NUMC Nameoki United Methodist Church 1900 Pontoon Rd.
Granite City IL 62040-2339
618-877-1936
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Sermon: It Isn’t Fair…

Date: September 7th, 2014

Preacher: Rev'd Mike Rayson, OSL

Church: Nameoki United Methodist


“The kingdom of heaven is like a landowner who went out early in the morning to hire workers for his vineyard. After he agreed with the workers to pay them a denarion, he sent them into his vineyard.


“Then he went out around nine in the morning and saw others standing around the marketplace doing nothing. 4 He said to them, ‘You also go into the vineyard, and I’ll pay you whatever is right.’   And they went.


“Again around noon and then at three in the afternoon, he did the same thing.  Around five in the afternoon he went and found others standing around, and he said to them, ‘Why are you just standing around here doing nothing all day long?’


“‘Because nobody has hired us,’ they replied.


“He responded, ‘You also go into the vineyard.’


“When evening came, the owner of the vineyard said to his manager, ‘Call the workers and give them their wages, beginning with the last ones hired and moving on finally to the first.’  When those who were hired at five in the afternoon came, each one received a denarion. Now when those hired first came, they thought they would receive more. But each of them also received a denarion. When they received it, they grumbled against the landowner, ‘These who were hired last worked one hour, and they received the same pay as we did even though we had to work the whole day in the hot sun.’


“But he replied to one of them, ‘Friend, I did you no wrong. Didn’t I agree to pay you a denarion?   Take what belongs to you and go. I want to give to this one who was hired last the same as I give to you.   Don’t I have the right to do what I want with what belongs to me? Or are you resentful because I’m generous?’  So those who are last will be first. And those who are first will be last.”  


Matthew 20:1-16, CEB


It was Christmas eve 1981… my 7th Christmas.  If I can set the scene for you it was hot… so hot that we didn’t have the pine Christmas tree we cut down from the back of our property inside or it would simply turn brown and drops it’s needles… we had the Christmas tree, decorated with tinsel and a few fairy lights, on the back porch under the verandah.


Christmas was always an interesting holiday growing up.  Firstly, it’s in the middle of summer… so Santa in his big red woolen suit finds himself somewhat out of place down under.  He’d be far more comfortable in seemed to have some kind of hot cooked meal on Christmas day… so, 110 degrees outside, 120 degrees inside, and hot roast pork and hot roast lamb with all the hot trimmings on the kitchen table… then, hot Christmas pudding covered in hot custard for dessert.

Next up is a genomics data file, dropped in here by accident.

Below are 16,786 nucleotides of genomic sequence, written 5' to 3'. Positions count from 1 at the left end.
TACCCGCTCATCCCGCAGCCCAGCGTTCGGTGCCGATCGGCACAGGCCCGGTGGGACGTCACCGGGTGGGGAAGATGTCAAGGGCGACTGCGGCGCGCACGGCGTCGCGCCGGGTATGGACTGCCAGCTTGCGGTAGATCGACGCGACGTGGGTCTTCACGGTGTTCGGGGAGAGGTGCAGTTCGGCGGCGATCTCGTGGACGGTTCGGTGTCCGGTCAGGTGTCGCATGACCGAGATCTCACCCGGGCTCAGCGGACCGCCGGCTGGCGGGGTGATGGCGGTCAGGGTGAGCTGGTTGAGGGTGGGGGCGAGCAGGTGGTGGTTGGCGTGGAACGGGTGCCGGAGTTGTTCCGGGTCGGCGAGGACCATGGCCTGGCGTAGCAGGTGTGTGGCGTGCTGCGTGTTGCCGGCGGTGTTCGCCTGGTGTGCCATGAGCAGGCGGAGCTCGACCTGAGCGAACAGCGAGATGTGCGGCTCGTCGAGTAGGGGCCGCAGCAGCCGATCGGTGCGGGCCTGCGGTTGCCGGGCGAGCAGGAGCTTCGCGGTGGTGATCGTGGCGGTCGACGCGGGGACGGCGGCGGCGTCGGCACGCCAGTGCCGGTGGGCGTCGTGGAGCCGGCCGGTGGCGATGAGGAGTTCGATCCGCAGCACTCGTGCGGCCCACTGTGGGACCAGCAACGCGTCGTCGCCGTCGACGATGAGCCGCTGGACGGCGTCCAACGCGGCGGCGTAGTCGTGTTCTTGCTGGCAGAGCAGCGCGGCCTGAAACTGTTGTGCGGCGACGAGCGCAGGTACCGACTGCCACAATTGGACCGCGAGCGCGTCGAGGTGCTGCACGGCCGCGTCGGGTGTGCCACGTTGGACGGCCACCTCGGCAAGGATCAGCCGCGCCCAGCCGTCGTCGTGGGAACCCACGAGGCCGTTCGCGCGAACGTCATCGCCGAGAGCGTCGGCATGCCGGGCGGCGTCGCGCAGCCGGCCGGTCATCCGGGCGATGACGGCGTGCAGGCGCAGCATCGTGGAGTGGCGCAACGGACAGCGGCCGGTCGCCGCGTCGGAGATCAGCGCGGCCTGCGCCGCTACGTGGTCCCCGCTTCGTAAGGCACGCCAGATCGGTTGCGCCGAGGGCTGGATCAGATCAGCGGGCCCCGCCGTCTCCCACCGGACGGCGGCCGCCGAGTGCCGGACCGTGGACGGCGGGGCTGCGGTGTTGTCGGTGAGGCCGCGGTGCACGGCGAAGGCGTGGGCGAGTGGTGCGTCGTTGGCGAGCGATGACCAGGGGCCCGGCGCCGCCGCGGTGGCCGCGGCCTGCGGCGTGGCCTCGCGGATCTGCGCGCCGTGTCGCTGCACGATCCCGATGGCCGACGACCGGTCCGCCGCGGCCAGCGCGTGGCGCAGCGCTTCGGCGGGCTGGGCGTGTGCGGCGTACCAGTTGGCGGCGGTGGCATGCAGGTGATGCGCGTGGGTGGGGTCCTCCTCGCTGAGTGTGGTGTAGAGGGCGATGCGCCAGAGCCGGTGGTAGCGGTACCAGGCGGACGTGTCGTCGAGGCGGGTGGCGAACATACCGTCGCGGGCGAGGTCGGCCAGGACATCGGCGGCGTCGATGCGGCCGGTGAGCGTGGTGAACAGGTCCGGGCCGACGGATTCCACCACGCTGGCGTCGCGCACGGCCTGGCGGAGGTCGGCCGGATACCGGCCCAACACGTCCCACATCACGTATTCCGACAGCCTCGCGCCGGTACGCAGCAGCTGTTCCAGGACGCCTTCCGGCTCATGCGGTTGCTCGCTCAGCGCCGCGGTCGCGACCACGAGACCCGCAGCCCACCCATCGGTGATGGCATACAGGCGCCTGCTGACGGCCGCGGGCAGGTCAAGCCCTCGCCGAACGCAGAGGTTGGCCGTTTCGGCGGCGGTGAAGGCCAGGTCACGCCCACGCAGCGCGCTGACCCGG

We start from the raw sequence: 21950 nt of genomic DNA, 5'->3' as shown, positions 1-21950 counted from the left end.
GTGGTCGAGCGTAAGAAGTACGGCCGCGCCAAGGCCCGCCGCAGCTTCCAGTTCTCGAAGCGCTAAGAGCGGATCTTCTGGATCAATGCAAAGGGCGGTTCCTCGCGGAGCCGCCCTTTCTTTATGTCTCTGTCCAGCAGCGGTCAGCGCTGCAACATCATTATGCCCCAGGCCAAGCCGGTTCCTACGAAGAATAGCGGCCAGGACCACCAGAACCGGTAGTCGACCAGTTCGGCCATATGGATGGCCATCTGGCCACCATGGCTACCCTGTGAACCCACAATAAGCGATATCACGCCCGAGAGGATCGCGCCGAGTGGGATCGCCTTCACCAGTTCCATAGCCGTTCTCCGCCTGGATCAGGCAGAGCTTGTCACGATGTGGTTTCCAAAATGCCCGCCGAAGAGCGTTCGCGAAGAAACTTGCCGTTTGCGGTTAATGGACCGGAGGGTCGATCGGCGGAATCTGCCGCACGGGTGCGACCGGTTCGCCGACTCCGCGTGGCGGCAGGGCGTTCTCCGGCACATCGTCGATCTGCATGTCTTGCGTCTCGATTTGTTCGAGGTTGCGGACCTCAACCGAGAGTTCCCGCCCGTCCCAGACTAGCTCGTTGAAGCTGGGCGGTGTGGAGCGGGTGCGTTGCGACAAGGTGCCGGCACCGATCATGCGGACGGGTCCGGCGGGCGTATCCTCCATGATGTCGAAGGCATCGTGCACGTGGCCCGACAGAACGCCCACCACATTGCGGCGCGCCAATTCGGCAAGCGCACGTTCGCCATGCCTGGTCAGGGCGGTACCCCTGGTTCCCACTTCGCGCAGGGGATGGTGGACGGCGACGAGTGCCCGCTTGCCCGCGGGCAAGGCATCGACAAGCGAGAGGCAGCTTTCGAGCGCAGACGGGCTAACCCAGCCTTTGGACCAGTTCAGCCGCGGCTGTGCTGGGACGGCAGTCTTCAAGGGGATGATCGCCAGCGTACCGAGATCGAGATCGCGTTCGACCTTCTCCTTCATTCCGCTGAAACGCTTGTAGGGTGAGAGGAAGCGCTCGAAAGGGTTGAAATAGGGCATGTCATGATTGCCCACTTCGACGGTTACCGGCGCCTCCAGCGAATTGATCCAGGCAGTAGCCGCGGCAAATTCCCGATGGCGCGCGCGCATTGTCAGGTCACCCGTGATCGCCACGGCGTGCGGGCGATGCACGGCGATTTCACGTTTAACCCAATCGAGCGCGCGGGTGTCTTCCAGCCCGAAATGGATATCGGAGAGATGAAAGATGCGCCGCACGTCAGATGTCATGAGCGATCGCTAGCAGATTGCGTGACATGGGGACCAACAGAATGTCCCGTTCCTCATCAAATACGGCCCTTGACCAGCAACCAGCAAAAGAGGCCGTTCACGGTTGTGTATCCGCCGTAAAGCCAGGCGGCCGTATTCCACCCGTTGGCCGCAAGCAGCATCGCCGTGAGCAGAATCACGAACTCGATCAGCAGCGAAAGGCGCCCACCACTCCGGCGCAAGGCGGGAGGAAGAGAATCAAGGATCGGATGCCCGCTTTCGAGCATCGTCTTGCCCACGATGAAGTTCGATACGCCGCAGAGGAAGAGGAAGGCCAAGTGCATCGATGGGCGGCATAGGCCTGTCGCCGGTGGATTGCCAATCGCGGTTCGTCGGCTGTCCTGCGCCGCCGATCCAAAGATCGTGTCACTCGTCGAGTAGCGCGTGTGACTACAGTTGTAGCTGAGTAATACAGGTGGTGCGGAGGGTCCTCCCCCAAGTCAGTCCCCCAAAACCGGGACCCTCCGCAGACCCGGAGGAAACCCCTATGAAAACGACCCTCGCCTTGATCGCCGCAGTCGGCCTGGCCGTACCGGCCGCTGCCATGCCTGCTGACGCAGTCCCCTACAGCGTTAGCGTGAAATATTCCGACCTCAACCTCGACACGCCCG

It may not have escaped your notice that I was, let’s just say, my Grandmothers revenge on my mother.  As a kid, I bounced off the walls in every direction you could ever imagine and I rarely ever slept.  When the sun was up, I was up… and when the sun went down, well I was still up.


So it’s Christmas eve 1981… and I was awake.  We hadn’t been in church, because the tradition in Australia is that folks head off to church Christmas morning around 9 o’clock… and it’s usually the largest attended church service of the year.  I was so excited… I’d asked Santa for a go kart.  A wooden go kart with wheels on it so I could ride it down the long sloping driveway at breakneck speed over the rocky dirt road.


And boy had I worked myself up.  A go-kart… just maybe I was going to get a go-kart.  So when midnight rolled around, I was still wide awake thinking about my go-kart.


It should have struck me as odd when my mom came into my room at midnight with a cup of hot cocoa.  Firstly… did I mention it was HOT outside.  And secondly, when my mom came into my room at midnight, it was usually so she could yell at me to GO TO SLEEP!!!!


But here she was, a hot mug of cocoa on a hot night, and she sat on the edge of my bed as I told her about the go-kart that Santa was going to bring… and soon after that… I fell asleep.


And I slept…


Usually on Christmas morning I’d be up with the sparrows, but on this particular occasion, I was still after 7… that’s when my mom woke me up to get ready for church.  But boy I was still tired.  I remember plodding out to the Christmas tree to see what Santa had dropped off during the night.

 

And there it was… a go kart.  Except… well, I had no energy to get into it.  I kinda blinked and thought… well that’s nice… but I really wanted to just go back to bed.


We went to church… I slept in the car.  It was about a 45 minute drive to the church and my parents had to wake me up when we got there.  The service began, and I held a hymn book in my hand as we sang Hark the Herald Angels sing… but I dropped it.  Now usually I’d get a glare from my mom for messing up in church, but she ever so lovingly bent down and picked up the hymn book… but I dropped it again… I was just so tired.


It wasn’t until years and years later… when I looked at my mom and said “tell me about Christmas eve in 1981” that she finally confessed.


She’d slipped a valium into the hot chocolate… and had the best Christmas eve nights sleep ever.


When it came to gifts, even back then, my Mom was fair.  And I mean strictly fair.  If my sister’s gift cost $20, and mine cost $15, well there would be an envelope with my gift with an extra $5 in it.


My sisters and I never thought much about that as kids at Christmas or birthdays… until we started having kids.  

My mom did the same thing with the grandkids.  If a gift was slightly more expensive for one grandkid, the other grandkid would receive a little money along with their gift.  Everything had to be exact for every child… because it was fair!!!


When we immigrated to the USA, she even went to the point of calculating international money transfer charges and currency fees in her fairness.  If she spent $20 Australian dollars on one grandkid in Australia, well she would spend $17.50 US dollars on my kids.